“Hear the rattle in the holler — that ain’t no snake,” crooned Marcus Oglesby, making a sound with his mouth like a shaken bottle of pills.
The song, performed by Oglesby’s Appalachian blues band Creek Don’t Rise, silenced the bar. It told the Barboursville, West Virginia patrons a story they already knew, about how opioids had unraveled families and leveled communities in West Virginia and across the nation.
The title of the song “White Coat Man” is a reference to the doctors who prescribed and the pharmacists who sold opioid pills in the state. The Charleston Gazette reported that during a six-year-period, pharmaceutical companies flooded 780 million opioid pills into West Virginia, where some 2 million people live.
“Things in the holler, they ain’t the same,
People in the holler can’t stand the pain.
Used to owe it to the company store,
Now the white coat man’s gonna own your soul.”
The song is infused with blues and country and paints a bleak picture. A hungry baby cries after a mother spends grocery money on pills. A miner is injured on the job, and “there came the pills.” A woman blames the doctor for her struggle with addiction after she was prescribed painkillers.
After Oglesby sang his last note, the crowd offered up somber applause. Rich Cullum, a 62-year-old U.S. Army retiree with a white beard and a black leather biker vest, said the lyrics “grabs a hold of you.”
Cullum was born nearby in Huntington and lives in Barboursville. Despite heightened rates of substance use and overdose in West Virginia, a state with the nation’s highest drug overdose death rate, Cullum said his town “still has a lot of promise. It’s just in a low place right now.”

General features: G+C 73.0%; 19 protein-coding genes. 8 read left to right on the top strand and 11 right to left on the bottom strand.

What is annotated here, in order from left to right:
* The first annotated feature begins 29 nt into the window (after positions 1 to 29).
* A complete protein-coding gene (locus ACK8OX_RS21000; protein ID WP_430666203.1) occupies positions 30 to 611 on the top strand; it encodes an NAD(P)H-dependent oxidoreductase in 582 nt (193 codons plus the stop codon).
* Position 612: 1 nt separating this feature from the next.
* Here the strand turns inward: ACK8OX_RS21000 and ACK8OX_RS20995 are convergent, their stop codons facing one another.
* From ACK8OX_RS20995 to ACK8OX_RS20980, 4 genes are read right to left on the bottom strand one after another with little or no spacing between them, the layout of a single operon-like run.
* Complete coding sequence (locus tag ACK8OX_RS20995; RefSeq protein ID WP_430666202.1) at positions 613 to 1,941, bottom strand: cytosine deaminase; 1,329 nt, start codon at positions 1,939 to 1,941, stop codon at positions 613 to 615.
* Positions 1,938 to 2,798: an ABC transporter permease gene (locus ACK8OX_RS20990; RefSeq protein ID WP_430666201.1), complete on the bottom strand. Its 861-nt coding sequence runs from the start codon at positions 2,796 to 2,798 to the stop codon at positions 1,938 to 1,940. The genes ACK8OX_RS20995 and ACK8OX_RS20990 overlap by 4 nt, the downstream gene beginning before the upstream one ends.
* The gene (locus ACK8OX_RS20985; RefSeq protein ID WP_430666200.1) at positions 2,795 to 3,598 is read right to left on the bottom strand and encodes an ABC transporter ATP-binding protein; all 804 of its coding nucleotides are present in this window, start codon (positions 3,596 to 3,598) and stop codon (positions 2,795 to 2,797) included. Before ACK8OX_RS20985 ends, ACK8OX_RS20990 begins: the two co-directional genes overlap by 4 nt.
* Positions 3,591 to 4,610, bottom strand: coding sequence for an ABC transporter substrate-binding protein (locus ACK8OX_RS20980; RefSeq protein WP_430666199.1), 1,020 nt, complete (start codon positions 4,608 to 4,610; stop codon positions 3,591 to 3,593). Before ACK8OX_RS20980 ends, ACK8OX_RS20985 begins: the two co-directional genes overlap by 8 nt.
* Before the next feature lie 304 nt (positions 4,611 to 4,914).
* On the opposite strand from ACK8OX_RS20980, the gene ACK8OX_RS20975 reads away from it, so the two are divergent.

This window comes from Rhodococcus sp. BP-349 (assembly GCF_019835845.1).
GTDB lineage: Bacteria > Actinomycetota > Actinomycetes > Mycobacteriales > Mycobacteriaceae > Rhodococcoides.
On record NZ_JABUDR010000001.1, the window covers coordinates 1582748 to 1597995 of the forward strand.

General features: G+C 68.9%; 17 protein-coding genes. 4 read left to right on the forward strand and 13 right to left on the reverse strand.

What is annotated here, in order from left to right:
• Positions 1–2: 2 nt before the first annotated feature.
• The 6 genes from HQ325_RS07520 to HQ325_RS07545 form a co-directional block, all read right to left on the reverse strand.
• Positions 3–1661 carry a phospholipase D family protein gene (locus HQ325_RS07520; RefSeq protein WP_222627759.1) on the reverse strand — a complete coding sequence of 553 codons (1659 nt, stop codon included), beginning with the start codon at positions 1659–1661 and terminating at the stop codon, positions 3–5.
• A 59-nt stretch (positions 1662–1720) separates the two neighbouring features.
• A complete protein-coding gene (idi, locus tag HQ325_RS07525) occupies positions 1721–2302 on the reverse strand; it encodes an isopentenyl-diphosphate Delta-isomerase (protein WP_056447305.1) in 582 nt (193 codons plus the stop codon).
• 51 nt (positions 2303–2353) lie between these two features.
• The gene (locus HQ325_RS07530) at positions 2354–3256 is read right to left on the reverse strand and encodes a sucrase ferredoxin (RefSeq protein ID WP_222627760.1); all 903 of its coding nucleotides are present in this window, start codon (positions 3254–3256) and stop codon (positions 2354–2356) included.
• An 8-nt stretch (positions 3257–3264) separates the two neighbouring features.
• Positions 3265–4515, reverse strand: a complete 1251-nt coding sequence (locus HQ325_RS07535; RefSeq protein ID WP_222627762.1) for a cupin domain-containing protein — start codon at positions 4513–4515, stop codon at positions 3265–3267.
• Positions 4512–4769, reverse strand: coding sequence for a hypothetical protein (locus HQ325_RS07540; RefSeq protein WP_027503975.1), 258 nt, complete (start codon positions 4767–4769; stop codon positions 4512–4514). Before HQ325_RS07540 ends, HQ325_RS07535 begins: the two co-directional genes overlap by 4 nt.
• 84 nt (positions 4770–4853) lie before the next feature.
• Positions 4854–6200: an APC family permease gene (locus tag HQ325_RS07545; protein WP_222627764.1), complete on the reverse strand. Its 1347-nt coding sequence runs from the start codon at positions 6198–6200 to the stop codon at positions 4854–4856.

Oglesby, 42, said he found inspiration to write a song about opioids when he took a hard look at the place and people that raised him. Creek Don’t Rise typically sings about troublesome relationships or soulful covers of Tracy Chapman or B.B. King ballads. But when Oglesby returned to West Virginia in 2015 after spending 16 years in Tennessee, he found his hometown transformed.
Several neighbors and friends from high school now struggled with opioid use disorder, he said, including a high school friend whose wife underwent a medical procedure, was prescribed pain pills and developed an addiction, eventually going “over state lines from pill farm to pill farm.” Oglesby’s friend and his wife lost everything, he said. This, along with news reports he heard about the opioid epidemic, compelled him to write the song.
“Hear the rattle in the holler, that ain’t no snake,” he wrote, accompanied by percussion that sounded like a shaken bottle of pills. From there, Oglesby said, the words flowed, and he wrote the song in just 15 minutes.
Ronald Pen, a professor at the University of Kentucky who studies American music and the Appalachian region, said the song stands out to him among Appalachian music because it is “opportunistic in a way, but I don’t mean that in a negative sense… it’s a timely subject.”
But the song’s popular local reception leaves Oglesby with feelings of guilt.
“The last thing I want to do is benefit from this epidemic, but I feel that the job of an artist is to reflect what’s going on around them.”
Oglesby said he’s heartened to see that any “white coat man” who profited off opioids while knowing the risk now face repercussions, such as fines, jail time and lost medical licenses. But he fears those consequences may not be enough to help the thousands struggling in West Virginia with addiction.
“It seems like a virus that there’s no cure for,” Oglesby said. “You add in poverty and unemployment and depression. People are going to take the easy way out.”